Legislation will be brought forward to prevent the burning of heather and other vegetation on protected blanket bog habitats, came an announcement from the Department for Environment, Food and Rural Affairs (DEFRA) on Friday 29th January. But environmental groups are unimpressed by measures they say fall short of what's needed, pointing to multiple possible loopholes.
The UK has 13% of the world's blanket bog (most of it in places we hillwalkers and climbers frequent). Peat is a carbon sink, and restoring Britain's peatlands is a stated priority for the government, which will help achieve net zero carbon emissions by 2050 as well as protecting valuable habitats, and the biodiversity that they support.
There is consensus that burning vegetation on blanket bog, undertaken for moorland management by the grouse shooting industry, damages peatland formation and the condition of the delicate upland environment, making it more difficult or impossible to return these habitats to their natural state and to restore their hydrology.
The announcement made the claim that England's 'national rainforest' will be protected. However the wording of the announcement suggests that only some areas of blanket bog will actually qualify for protection under the proposal.
"The new regulations will prevent the burning of any specified vegetation on areas of deep peat (over 40cm depth) on a Site of Special Scientific Interest that is also a Special Area of Conservation or a Special Protection Area" says DEFRA, "unless a licence has been granted or the land is steep or rocky."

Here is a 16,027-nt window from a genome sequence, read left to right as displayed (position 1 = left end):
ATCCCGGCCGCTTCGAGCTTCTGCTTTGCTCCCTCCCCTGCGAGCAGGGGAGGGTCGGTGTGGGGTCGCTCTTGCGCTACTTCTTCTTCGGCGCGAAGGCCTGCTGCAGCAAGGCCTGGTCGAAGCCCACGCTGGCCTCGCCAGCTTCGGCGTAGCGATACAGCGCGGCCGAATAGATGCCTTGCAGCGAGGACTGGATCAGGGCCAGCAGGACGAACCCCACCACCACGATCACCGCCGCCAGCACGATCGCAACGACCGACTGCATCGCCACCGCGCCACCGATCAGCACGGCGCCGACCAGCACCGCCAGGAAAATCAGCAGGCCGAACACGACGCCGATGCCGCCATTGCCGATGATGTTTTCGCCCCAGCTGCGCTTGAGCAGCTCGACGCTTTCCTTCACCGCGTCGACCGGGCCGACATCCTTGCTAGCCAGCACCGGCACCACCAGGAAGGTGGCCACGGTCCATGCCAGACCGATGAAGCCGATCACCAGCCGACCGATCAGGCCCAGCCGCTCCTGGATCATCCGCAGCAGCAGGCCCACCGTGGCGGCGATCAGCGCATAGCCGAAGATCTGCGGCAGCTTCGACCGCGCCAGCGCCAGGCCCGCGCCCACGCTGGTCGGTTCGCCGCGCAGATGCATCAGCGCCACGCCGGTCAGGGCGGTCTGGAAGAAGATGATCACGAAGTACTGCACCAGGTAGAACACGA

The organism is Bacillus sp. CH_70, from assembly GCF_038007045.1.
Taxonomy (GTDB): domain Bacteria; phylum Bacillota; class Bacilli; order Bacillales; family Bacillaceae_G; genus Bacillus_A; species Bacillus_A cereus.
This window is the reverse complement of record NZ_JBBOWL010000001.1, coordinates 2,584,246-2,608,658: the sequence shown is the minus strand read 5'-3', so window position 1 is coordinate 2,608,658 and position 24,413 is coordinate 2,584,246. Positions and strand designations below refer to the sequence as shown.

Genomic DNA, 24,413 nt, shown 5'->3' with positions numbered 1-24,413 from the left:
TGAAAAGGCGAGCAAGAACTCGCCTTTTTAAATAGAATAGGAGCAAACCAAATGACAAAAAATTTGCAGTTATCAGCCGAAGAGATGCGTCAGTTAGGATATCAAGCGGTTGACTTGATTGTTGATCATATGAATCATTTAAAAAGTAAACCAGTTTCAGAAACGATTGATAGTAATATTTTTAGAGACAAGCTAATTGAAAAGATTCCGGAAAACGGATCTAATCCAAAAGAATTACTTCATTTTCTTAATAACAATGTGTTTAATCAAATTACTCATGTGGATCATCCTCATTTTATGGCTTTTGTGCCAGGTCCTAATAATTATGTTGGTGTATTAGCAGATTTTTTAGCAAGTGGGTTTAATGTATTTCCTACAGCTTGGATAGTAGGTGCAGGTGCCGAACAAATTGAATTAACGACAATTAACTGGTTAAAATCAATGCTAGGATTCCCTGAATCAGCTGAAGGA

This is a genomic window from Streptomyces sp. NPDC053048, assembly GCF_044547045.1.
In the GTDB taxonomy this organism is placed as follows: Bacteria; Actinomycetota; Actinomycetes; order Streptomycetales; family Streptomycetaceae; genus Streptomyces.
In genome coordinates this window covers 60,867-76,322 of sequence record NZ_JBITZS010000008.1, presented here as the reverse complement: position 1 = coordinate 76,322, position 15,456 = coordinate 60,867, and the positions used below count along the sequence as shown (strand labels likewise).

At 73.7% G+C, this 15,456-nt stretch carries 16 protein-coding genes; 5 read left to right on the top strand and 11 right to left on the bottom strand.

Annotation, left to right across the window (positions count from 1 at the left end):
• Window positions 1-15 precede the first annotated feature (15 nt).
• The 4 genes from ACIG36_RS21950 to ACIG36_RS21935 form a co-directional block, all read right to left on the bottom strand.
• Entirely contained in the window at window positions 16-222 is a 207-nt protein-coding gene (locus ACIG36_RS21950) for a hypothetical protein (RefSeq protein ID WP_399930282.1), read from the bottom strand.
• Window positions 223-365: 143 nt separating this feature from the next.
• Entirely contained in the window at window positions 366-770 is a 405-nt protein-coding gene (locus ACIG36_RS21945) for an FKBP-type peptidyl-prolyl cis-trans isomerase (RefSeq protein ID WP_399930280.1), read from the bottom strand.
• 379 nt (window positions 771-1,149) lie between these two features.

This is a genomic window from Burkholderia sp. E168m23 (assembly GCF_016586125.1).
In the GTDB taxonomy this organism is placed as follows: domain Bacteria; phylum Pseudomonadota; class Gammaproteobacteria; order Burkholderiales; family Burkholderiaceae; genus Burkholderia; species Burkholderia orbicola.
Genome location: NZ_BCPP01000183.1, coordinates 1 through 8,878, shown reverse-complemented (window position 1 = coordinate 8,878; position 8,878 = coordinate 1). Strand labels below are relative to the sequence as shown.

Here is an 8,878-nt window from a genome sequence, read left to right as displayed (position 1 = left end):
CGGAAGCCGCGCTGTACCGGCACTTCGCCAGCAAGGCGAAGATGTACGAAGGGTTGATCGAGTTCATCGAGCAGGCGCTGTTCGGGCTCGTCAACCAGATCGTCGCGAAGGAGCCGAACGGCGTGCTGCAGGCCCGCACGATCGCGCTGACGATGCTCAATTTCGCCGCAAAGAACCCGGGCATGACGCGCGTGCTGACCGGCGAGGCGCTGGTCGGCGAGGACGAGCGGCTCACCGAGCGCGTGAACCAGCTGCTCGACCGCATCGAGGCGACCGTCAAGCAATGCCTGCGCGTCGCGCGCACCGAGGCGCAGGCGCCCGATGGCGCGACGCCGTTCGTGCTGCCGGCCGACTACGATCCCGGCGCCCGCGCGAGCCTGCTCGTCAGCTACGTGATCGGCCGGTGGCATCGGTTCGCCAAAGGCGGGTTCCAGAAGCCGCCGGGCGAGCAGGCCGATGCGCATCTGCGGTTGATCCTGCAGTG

Conservation groups are sounding doubtful.
The RSPB's director of conservation, Martin Harper said, "2021 is a crucial year for the climate, and with the UK hosting the COP 26, summit our Government desperately needed to show leadership. Any action on this issue is of course welcome but this isn't what was hoped for, promised or needed.
"We still need to see the details of the licencing system but unless it is tightly prescribed then several loopholes allow the continuation of burning on upland peat soils and it is unclear whether we will even see a decrease in burning as a result.
"Burning damages peat soil, it lowers the water table and hinders restoration; leeching carbon into the atmosphere and turning our biggest natural carbon sinks into carbon emitters. In the midst of a climate and nature emergency the Government has fallen short in the ambition needed to tackle this issue and the message it sends to other nations ahead of COP26 is one of mediocrity."
Others sounded a note of cynicism with regard to the administration of the measures:
"There's no doubt that this is good news" said a post on the Ban Driven Grouse Shooting Facebook page. "But as ever the devil will be in the detail and it's clear that the scheme is very far from the blanket ban for blanket bogs that is needed. The exceptions are already flagged and the whole thing will be subject to a licensing scheme run by Natural England. What could possibly go wrong?"
But Natural England Chair Tony Juniper struck a positive tone:
"This is a hugely welcome announcement which will see better protections for our globally important peatlands" he said.
"Blanket bog is an amazing habitat that provides essential environmental benefits, including carbon storage, a home for wonderful wildlife, clean drinking water and flood mitigation. This is why it is vital we ensure these systems are healthy with peat-forming species, such as Sphagnum mosses, thriving in water-logged conditions.
"We will continue to work with Defra and land managers to help with the successful implementation of these measures, including by providing advice on good upland management and leading a new peatland restoration grant scheme as part of the Nature for Climate programme.
"This will provide funds to carry out restoration work on these precious ecosystems, ensuring their recovery and protection for the benefit of both present and future generations."